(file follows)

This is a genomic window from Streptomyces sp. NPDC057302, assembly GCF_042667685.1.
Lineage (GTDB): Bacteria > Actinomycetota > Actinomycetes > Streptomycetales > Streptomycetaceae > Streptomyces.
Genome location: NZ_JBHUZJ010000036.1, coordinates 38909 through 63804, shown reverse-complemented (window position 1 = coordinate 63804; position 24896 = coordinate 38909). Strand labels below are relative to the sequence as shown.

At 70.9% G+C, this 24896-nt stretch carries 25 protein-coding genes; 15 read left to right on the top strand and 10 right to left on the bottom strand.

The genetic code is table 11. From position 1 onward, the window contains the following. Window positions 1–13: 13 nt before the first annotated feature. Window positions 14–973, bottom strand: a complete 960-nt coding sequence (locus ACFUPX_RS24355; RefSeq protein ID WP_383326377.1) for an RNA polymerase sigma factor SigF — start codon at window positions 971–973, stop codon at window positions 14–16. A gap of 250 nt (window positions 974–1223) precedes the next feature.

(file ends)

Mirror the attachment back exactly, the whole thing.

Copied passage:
This is a genomic window from Streptomyces sp. NPDC057302, assembly GCF_042667685.1.
Lineage (GTDB): Bacteria > Actinomycetota > Actinomycetes > Streptomycetales > Streptomycetaceae > Streptomyces.
Genome location: NZ_JBHUZJ010000036.1, coordinates 38909 through 63804, shown reverse-complemented (window position 1 = coordinate 63804; position 24896 = coordinate 38909). Strand labels below are relative to the sequence as shown.

At 70.9% G+C, this 24896-nt stretch carries 25 protein-coding genes; 15 read left to right on the top strand and 10 right to left on the bottom strand.

The genetic code is table 11. From position 1 onward, the window contains the following. Window positions 1–13: 13 nt before the first annotated feature. Window positions 14–973, bottom strand: a complete 960-nt coding sequence (locus ACFUPX_RS24355; RefSeq protein ID WP_383326377.1) for an RNA polymerase sigma factor SigF — start codon at window positions 971–973, stop codon at window positions 14–16. A gap of 250 nt (window positions 974–1223) precedes the next feature.